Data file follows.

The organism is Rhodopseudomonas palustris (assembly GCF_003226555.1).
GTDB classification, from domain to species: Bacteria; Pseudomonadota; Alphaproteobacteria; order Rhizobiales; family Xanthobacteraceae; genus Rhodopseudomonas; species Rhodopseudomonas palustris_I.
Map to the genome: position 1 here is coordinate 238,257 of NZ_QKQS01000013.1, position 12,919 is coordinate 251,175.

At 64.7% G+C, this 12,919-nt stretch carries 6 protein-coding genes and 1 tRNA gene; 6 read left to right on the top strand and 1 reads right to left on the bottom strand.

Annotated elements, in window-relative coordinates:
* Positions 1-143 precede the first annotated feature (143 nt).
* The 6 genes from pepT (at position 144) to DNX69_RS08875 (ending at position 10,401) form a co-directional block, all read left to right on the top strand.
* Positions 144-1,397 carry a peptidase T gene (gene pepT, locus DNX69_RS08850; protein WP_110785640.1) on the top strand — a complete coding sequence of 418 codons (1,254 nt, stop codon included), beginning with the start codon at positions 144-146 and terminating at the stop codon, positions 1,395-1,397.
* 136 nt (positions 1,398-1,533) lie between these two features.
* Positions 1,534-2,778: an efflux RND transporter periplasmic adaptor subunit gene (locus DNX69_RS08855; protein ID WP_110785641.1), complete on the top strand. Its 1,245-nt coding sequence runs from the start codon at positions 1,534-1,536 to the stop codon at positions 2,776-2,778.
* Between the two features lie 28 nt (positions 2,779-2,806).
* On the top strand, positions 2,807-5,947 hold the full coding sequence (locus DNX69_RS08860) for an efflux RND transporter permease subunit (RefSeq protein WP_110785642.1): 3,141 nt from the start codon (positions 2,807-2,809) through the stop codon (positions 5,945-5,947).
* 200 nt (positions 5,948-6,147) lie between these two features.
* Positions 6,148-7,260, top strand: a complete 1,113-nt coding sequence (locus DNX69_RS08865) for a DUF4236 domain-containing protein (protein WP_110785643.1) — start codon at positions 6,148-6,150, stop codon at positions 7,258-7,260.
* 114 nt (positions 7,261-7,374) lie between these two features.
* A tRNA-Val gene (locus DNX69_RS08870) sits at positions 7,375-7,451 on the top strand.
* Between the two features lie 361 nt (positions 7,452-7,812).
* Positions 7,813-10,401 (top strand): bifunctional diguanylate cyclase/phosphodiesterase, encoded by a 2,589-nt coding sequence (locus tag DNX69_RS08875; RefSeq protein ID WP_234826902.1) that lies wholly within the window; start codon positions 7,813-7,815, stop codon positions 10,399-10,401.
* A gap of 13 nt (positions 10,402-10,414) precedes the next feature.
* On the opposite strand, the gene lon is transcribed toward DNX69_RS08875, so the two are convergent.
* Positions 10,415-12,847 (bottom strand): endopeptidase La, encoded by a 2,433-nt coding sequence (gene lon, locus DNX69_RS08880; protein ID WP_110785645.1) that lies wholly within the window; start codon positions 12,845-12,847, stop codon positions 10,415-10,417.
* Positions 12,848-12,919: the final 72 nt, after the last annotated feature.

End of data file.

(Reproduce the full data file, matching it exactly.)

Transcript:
The organism is Rhodopseudomonas palustris (assembly GCF_003226555.1).
GTDB classification, from domain to species: Bacteria; Pseudomonadota; Alphaproteobacteria; order Rhizobiales; family Xanthobacteraceae; genus Rhodopseudomonas; species Rhodopseudomonas palustris_I.
Map to the genome: position 1 here is coordinate 238,257 of NZ_QKQS01000013.1, position 12,919 is coordinate 251,175.

At 64.7% G+C, this 12,919-nt stretch carries 6 protein-coding genes and 1 tRNA gene; 6 read left to right on the top strand and 1 reads right to left on the bottom strand.

Annotated elements, in window-relative coordinates:
* Positions 1-143 precede the first annotated feature (143 nt).
* The 6 genes from pepT (at position 144) to DNX69_RS08875 (ending at position 10,401) form a co-directional block, all read left to right on the top strand.
* Positions 144-1,397 carry a peptidase T gene (gene pepT, locus DNX69_RS08850; protein WP_110785640.1) on the top strand — a complete coding sequence of 418 codons (1,254 nt, stop codon included), beginning with the start codon at positions 144-146 and terminating at the stop codon, positions 1,395-1,397.
* 136 nt (positions 1,398-1,533) lie between these two features.
* Positions 1,534-2,778: an efflux RND transporter periplasmic adaptor subunit gene (locus DNX69_RS08855; protein ID WP_110785641.1), complete on the top strand. Its 1,245-nt coding sequence runs from the start codon at positions 1,534-1,536 to the stop codon at positions 2,776-2,778.
* Between the two features lie 28 nt (positions 2,779-2,806).
* On the top strand, positions 2,807-5,947 hold the full coding sequence (locus DNX69_RS08860) for an efflux RND transporter permease subunit (RefSeq protein WP_110785642.1): 3,141 nt from the start codon (positions 2,807-2,809) through the stop codon (positions 5,945-5,947).
* 200 nt (positions 5,948-6,147) lie between these two features.
* Positions 6,148-7,260, top strand: a complete 1,113-nt coding sequence (locus DNX69_RS08865) for a DUF4236 domain-containing protein (protein WP_110785643.1) — start codon at positions 6,148-6,150, stop codon at positions 7,258-7,260.
* 114 nt (positions 7,261-7,374) lie between these two features.
* A tRNA-Val gene (locus DNX69_RS08870) sits at positions 7,375-7,451 on the top strand.
* Between the two features lie 361 nt (positions 7,452-7,812).
* Positions 7,813-10,401 (top strand): bifunctional diguanylate cyclase/phosphodiesterase, encoded by a 2,589-nt coding sequence (locus tag DNX69_RS08875; RefSeq protein ID WP_234826902.1) that lies wholly within the window; start codon positions 7,813-7,815, stop codon positions 10,399-10,401.
* A gap of 13 nt (positions 10,402-10,414) precedes the next feature.
* On the opposite strand, the gene lon is transcribed toward DNX69_RS08875, so the two are convergent.
* Positions 10,415-12,847 (bottom strand): endopeptidase La, encoded by a 2,433-nt coding sequence (gene lon, locus DNX69_RS08880; protein ID WP_110785645.1) that lies wholly within the window; start codon positions 12,845-12,847, stop codon positions 10,415-10,417.
* Positions 12,848-12,919: the final 72 nt, after the last annotated feature.